Archive for July, 2009


Monday, July 13th, 2009

Le Procope

I flew from Beijing to Paris for this year’s IFP lectures – and even before giving any presentations, IFP invited me to have dinner with the visiting executives at Le Procope, the oldest restaurant in the city (founded in 1686). Certainly a delightful way to start this year’s Paris visit!

I was also invited to lunches & dinners with a number of friends & colleagues…. & you can see that significant portions of my Parisian visits seem to revolve around food & catching up with long-time friends — so it’s no wonder I enjoy them so much! But I did spend a bit of time in the classroom – and in fact upped my teaching load from nine to twelve hours for the Petroleum Economics & Management students. Obviously, there’s lots to cover now in emissions trading!

Just like last year, I was reading Alain de Botton’s latest book on this Paris visit, this one entitled The Pleasures and Sorrows of Work. I’ve become quite a de Botton fan, and over the past year I’ve read more of his earlier works, including the books on Proust, philosophy, & his novel On Love. His latest work has chapters exploring the diverse ways in which people make a living, and I especially enjoyed the chapter about French rocket engineers launching a Japanese satellite (that would be broadcasting anime films & wacky game shows) from French Guiana in South America. He notes the struggle of living with modernity in such a primitive setting, and writes:

I felt the temptation of hoping that all activities would acquire the excitement and rigours of engineering while recognizing the absurdity of those who, overly impressed by technological achievement, lose sight of how doggedly we will always be pursued by baser forms of error and absurdity.

Perhaps — like Beida below — they should consider a statue of Cervantes at the launch site??

Beida Statuary

Monday, July 13th, 2009

I was very pleased to be a guest at Peking University (‘Beijing daxue,’ or ‘Beida’) on this recent Beijing trip. When walking from the hotel to Prof. Zhang’s office, however, I was quite startled to see the artwork in front of the University’s Guanghua School of Management.

Standing Mongol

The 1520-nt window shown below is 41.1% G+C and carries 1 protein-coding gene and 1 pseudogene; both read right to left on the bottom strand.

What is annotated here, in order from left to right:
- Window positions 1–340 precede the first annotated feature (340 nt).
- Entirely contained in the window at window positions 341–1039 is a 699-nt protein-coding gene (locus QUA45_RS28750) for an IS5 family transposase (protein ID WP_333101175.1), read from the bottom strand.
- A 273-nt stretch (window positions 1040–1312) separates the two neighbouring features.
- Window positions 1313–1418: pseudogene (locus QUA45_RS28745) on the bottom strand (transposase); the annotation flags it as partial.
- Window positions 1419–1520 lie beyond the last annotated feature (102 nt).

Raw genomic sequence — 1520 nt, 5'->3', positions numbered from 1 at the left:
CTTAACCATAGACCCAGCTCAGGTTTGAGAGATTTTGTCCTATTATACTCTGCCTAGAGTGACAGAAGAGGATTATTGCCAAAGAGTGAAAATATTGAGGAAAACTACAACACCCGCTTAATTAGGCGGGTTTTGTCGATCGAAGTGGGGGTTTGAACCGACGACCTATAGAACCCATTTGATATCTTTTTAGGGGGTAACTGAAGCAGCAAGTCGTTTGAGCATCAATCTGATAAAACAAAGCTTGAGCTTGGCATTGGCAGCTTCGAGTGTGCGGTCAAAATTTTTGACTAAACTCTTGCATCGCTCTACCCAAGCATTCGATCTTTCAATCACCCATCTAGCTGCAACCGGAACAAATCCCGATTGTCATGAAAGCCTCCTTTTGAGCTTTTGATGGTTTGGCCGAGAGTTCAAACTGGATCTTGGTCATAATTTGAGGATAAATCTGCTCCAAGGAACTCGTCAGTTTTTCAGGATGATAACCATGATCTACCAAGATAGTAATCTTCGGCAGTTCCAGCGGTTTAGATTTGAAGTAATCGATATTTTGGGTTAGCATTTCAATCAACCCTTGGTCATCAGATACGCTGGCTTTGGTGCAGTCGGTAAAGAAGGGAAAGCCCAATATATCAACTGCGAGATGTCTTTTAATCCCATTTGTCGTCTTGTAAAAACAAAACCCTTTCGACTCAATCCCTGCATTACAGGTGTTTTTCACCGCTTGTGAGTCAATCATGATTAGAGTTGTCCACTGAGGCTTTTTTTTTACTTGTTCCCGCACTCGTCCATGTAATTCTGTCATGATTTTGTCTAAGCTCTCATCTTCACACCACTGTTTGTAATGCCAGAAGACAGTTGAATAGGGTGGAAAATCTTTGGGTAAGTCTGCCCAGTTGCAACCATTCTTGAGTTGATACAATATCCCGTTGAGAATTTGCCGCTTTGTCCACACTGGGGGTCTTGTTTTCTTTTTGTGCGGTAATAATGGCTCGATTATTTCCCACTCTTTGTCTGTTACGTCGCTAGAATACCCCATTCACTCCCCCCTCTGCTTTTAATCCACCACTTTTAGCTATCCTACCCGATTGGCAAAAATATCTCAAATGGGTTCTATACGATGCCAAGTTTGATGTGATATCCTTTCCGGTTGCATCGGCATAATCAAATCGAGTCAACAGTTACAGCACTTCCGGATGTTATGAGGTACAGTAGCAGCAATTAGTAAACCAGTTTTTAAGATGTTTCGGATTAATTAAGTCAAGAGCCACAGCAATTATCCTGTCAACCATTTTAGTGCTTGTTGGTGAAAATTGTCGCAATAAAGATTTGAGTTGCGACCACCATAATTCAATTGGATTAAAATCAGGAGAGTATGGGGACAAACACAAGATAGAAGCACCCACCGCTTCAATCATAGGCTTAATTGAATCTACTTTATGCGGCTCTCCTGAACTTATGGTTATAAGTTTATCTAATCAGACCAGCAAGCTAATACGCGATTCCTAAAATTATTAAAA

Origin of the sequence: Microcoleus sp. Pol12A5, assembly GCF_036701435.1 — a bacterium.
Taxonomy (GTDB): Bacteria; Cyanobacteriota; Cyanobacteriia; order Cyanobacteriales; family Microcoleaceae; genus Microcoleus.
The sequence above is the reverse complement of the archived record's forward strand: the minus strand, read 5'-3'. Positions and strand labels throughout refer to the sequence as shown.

“Standing Mongol” is a rather substantive, no-nonsense-type fellow – but perhaps you’ll notice on the picture that there is one shiny area, from the frequent touch of visitors. A few tens of meters away, facing him, is a statue of Lao Tze – but instead of the normal, somber portrait of this revered Taoist teacher, this one shows a rather coarse figure with his tongue sticking out.

Lao Tze

They were quite controversial when they were unveiled last year, & I asked my Beida colleagues about the meaning of all this – but there doesn’t seem to be any consensus. One faculty member suggested that this was simply a case of “brains over brawn,” with the erudite Lao Tze literally sticking his tongue out at the powerful but plodding worker…. perhaps a fitting (if gloating) approach for a university, and a school of management at that. But I’m not really convinced – especially since they had separate sculptors.

Cervantes at Beida

More conventional – although still a bit incongruous – is the statue of Miguel de Cervantes, the author of Don Quixote. I took a stroll around campus on a warm & sunny Sunday afternoon, and found the statue I had seen many years before. Don Quixote is one of my all time favorite novels – it so wonderfully captures the absurdity of life’s strivings & our (often comical) interpretations of reality – and I had been quite surprised to come across a statue of its author at Beida. Apparently it was donated by the Spanish government in 1986. No shiny parts on Mr. Cervantes – although it does seem that some students have made off with his sword.